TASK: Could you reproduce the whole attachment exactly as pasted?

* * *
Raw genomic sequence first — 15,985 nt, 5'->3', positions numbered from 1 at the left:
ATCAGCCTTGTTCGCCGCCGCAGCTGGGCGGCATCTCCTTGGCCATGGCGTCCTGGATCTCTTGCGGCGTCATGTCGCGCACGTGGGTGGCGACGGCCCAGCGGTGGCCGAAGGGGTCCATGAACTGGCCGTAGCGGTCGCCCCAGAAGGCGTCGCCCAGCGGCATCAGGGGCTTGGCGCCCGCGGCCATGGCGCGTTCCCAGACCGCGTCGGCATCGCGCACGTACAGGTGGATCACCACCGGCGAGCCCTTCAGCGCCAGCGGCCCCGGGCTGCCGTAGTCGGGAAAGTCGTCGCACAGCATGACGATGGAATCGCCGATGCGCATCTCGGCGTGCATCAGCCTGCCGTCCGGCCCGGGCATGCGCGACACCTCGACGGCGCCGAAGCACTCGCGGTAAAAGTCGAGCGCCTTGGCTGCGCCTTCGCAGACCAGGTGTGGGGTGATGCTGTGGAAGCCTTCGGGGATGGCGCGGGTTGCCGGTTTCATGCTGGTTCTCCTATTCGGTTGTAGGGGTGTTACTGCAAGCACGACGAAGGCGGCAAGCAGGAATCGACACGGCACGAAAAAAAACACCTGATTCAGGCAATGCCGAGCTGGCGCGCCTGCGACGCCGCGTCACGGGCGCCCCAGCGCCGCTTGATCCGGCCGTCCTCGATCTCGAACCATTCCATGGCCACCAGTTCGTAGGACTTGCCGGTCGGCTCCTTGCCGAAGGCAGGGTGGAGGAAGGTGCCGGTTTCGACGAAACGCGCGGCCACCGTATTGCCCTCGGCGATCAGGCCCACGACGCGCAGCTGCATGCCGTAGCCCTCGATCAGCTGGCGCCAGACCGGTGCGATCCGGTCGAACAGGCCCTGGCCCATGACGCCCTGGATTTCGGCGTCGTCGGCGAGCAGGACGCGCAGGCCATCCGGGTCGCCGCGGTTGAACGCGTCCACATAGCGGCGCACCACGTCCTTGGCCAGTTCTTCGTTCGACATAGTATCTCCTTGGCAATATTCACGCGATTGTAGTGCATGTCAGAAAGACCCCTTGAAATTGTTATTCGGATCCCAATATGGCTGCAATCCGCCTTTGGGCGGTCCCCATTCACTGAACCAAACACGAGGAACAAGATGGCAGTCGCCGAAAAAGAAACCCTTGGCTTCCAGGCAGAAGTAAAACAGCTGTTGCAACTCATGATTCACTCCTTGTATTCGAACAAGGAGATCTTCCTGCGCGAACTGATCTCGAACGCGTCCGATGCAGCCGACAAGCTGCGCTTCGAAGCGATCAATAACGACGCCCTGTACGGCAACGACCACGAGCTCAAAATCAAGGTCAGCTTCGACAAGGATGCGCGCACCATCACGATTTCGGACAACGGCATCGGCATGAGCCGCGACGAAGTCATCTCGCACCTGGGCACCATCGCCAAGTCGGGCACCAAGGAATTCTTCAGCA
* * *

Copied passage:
Raw genomic sequence first — 15,985 nt, 5'->3', positions numbered from 1 at the left:
ATCAGCCTTGTTCGCCGCCGCAGCTGGGCGGCATCTCCTTGGCCATGGCGTCCTGGATCTCTTGCGGCGTCATGTCGCGCACGTGGGTGGCGACGGCCCAGCGGTGGCCGAAGGGGTCCATGAACTGGCCGTAGCGGTCGCCCCAGAAGGCGTCGCCCAGCGGCATCAGGGGCTTGGCGCCCGCGGCCATGGCGCGTTCCCAGACCGCGTCGGCATCGCGCACGTACAGGTGGATCACCACCGGCGAGCCCTTCAGCGCCAGCGGCCCCGGGCTGCCGTAGTCGGGAAAGTCGTCGCACAGCATGACGATGGAATCGCCGATGCGCATCTCGGCGTGCATCAGCCTGCCGTCCGGCCCGGGCATGCGCGACACCTCGACGGCGCCGAAGCACTCGCGGTAAAAGTCGAGCGCCTTGGCTGCGCCTTCGCAGACCAGGTGTGGGGTGATGCTGTGGAAGCCTTCGGGGATGGCGCGGGTTGCCGGTTTCATGCTGGTTCTCCTATTCGGTTGTAGGGGTGTTACTGCAAGCACGACGAAGGCGGCAAGCAGGAATCGACACGGCACGAAAAAAAACACCTGATTCAGGCAATGCCGAGCTGGCGCGCCTGCGACGCCGCGTCACGGGCGCCCCAGCGCCGCTTGATCCGGCCGTCCTCGATCTCGAACCATTCCATGGCCACCAGTTCGTAGGACTTGCCGGTCGGCTCCTTGCCGAAGGCAGGGTGGAGGAAGGTGCCGGTTTCGACGAAACGCGCGGCCACCGTATTGCCCTCGGCGATCAGGCCCACGACGCGCAGCTGCATGCCGTAGCCCTCGATCAGCTGGCGCCAGACCGGTGCGATCCGGTCGAACAGGCCCTGGCCCATGACGCCCTGGATTTCGGCGTCGTCGGCGAGCAGGACGCGCAGGCCATCCGGGTCGCCGCGGTTGAACGCGTCCACATAGCGGCGCACCACGTCCTTGGCCAGTTCTTCGTTCGACATAGTATCTCCTTGGCAATATTCACGCGATTGTAGTGCATGTCAGAAAGACCCCTTGAAATTGTTATTCGGATCCCAATATGGCTGCAATCCGCCTTTGGGCGGTCCCCATTCACTGAACCAAACACGAGGAACAAGATGGCAGTCGCCGAAAAAGAAACCCTTGGCTTCCAGGCAGAAGTAAAACAGCTGTTGCAACTCATGATTCACTCCTTGTATTCGAACAAGGAGATCTTCCTGCGCGAACTGATCTCGAACGCGTCCGATGCAGCCGACAAGCTGCGCTTCGAAGCGATCAATAACGACGCCCTGTACGGCAACGACCACGAGCTCAAAATCAAGGTCAGCTTCGACAAGGATGCGCGCACCATCACGATTTCGGACAACGGCATCGGCATGAGCCGCGACGAAGTCATCTCGCACCTGGGCACCATCGCCAAGTCGGGCACCAAGGAATTCTTCAGCA